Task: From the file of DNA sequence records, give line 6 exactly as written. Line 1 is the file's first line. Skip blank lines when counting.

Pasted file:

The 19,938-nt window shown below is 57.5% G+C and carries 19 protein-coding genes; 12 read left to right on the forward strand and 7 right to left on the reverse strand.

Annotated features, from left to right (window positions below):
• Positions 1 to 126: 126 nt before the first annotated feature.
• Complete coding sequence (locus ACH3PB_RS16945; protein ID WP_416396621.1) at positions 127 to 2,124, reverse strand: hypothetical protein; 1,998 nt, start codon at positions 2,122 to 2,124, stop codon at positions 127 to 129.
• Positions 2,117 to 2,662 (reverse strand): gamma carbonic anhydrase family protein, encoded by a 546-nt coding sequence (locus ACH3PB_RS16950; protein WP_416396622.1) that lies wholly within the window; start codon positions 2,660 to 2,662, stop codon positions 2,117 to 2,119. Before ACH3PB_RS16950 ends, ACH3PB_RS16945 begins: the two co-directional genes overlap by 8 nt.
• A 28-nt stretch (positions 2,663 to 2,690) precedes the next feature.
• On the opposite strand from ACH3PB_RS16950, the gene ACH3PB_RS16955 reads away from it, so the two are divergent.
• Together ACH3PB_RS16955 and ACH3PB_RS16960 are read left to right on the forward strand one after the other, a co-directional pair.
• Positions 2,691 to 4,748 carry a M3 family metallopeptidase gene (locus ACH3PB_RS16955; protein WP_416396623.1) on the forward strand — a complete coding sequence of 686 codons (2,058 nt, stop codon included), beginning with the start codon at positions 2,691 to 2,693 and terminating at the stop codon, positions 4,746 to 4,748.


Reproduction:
• A 28-nt stretch (positions 2,663 to 2,690) precedes the next feature.